Wrapping My Head Around the Number of Meds I Take
Every morning and evening, I pull out my big bag of medications. The evenings aren’t as bad as the mornings. For the second round of the day, I take fewer meds, and I’ve had the entire day to accept that I must take them if I expect to help my body fight for some semblance of health.
It’s a mental challenge to take all of these pills. I was never one to solve my pain problems or other ailments with medications. Hot toddies, leafy greens, hydration, and rest have been my go-to regimen for much of my adult life. Then came lupus, and now not only are the medications never-ending, they’re also cruel and harsh in their effort to help the body.
I tend to insert humor into everything I do, especially in stressful situations. For example, I call my steroids “Almond Joys,” after the famous candy bar. If you are in the U.S., you may be familiar with the candy bar’s commercial jingle: “Sometimes you feel like a nut, sometimes you don’t!”
I refer to anything in capsule form as jelly beans. (I don’t have any small kids around that could overhear this and become confused.) They are not fun to swallow.
In years past, I have not always been so strict with my medication regimen, because I hate taking all of these things. It seems like whenever I go to the doctor, I am given something else for the latest development. So, what started as two pills has crept its way up to nine.
As a result, my bone density has been affected, my ability to fight off infections is completely wiped out, and my ability to be out in the sun is no no longer. These medications do good, but they also impact my way of life in negative ways. Remembering the good they do can sometimes be difficult.
I need to remember that by taking my medications, I am doing more good for my body than bad.
The other issue I have with these medications is that they don’t always work. I’m sure there are plenty of lupus warriors out there who can name a million and one medications used to treat it, because the cocktail is always being changed. It takes a while for the medications to build up in the system, and once they do, they must be given a chance to work at their full capacity. After that, you will learn if it’s the right medication for you.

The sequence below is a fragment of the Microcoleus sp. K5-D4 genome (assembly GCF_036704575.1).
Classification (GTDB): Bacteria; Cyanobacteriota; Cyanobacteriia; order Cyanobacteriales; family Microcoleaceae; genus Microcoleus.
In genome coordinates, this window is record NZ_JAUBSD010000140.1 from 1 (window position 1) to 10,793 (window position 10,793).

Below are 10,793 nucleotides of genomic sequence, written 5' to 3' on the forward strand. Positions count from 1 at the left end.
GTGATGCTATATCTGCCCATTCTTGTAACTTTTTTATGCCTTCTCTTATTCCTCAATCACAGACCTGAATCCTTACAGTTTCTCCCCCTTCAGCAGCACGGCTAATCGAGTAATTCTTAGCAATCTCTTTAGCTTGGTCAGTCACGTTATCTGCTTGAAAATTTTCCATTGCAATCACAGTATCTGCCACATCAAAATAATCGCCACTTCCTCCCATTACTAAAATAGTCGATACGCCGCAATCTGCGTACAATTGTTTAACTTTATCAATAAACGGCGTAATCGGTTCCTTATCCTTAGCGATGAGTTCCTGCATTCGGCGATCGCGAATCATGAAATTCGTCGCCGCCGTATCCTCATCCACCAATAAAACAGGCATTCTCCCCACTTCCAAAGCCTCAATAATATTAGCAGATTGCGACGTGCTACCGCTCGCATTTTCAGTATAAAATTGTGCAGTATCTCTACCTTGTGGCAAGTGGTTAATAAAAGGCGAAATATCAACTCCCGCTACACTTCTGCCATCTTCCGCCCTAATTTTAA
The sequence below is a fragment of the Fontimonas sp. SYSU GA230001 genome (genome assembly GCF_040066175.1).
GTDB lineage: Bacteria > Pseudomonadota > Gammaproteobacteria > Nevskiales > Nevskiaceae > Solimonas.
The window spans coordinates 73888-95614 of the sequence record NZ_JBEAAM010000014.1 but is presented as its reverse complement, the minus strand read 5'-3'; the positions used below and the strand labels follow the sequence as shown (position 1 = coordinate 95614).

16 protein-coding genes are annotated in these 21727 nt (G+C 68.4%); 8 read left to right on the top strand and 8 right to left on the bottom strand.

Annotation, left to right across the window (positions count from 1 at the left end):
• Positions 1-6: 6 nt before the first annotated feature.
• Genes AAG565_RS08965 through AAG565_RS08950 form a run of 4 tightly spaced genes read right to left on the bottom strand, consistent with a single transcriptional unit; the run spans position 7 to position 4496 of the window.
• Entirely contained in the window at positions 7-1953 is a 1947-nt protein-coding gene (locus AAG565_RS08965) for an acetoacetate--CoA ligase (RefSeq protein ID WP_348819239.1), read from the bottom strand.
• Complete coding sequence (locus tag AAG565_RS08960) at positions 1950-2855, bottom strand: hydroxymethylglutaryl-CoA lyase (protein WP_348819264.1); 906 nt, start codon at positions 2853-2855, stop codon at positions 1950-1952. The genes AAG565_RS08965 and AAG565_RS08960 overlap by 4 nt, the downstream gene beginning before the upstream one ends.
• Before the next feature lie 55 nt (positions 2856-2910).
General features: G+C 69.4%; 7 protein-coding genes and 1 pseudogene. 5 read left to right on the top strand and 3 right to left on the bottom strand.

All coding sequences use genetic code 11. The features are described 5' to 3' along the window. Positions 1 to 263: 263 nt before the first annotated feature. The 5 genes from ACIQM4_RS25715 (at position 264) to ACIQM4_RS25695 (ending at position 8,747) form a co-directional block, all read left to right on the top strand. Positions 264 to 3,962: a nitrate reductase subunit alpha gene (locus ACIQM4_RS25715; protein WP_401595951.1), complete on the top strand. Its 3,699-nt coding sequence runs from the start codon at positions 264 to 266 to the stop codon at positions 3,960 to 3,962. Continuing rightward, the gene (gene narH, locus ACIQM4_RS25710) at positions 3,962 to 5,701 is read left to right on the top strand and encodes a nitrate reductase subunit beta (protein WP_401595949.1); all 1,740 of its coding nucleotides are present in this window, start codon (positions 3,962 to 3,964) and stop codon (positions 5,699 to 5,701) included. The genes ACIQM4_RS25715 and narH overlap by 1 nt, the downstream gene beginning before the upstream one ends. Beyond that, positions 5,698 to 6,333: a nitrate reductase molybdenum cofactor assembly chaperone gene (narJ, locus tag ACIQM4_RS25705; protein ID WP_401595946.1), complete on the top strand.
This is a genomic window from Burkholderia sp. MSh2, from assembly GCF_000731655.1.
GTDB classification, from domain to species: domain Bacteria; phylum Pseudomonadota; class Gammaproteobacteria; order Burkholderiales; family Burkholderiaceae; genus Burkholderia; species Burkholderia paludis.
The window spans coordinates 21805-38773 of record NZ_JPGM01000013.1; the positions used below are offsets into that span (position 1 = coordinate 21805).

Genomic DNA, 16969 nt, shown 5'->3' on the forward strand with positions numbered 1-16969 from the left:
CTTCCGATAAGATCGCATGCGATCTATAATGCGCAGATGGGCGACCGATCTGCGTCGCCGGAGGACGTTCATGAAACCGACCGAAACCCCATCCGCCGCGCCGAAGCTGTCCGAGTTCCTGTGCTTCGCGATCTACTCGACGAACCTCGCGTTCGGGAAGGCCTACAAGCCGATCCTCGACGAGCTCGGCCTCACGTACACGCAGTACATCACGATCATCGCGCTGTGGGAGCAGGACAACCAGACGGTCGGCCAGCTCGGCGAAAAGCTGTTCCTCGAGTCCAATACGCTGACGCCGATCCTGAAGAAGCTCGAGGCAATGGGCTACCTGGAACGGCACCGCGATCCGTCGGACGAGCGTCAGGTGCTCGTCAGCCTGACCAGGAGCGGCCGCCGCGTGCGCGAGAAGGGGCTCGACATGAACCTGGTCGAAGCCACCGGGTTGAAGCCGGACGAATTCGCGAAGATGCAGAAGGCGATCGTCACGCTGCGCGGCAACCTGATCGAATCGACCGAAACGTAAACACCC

The most recent addition to my drug regimen literature says it will take up to 12 weeks to see any progress. If it has no effect, then we’ll try another drug. For someone like me, this is akin to torture, because I just want to eat plants and have my body heal itself.
For the past five years, I have eaten a vegetarian diet or been entirely plant-based. While I like eating good, fresh foods, sadly, my body still requires medications. I just have to do my best to have the best frame of mind when it’s time to take them.
I also take vitamins for anemia and certain deficiencies, but the idea of having to get these things from sources other than food still throws me off a bit.
How do you deal with handfuls of medications? Have you come to accept that it is part of your daily life, or do you struggle with taking your meds, too? Please share in the comments below.
Note: Lupus News Today is strictly a news and information website about the disease. It does not provide medical advice, diagnosis, or treatment. This content is not intended to be a substitute for professional medical advice, diagnosis, or treatment. Always seek the advice of your physician or other qualified health provider with any questions you may have regarding a medical condition. Never disregard professional medical advice or delay in seeking it because of something you have read on this website. The opinions expressed in this column are not those of Lupus News Today, or its parent company, BioNews, and are intended to spark discussion about issues pertaining to lupus.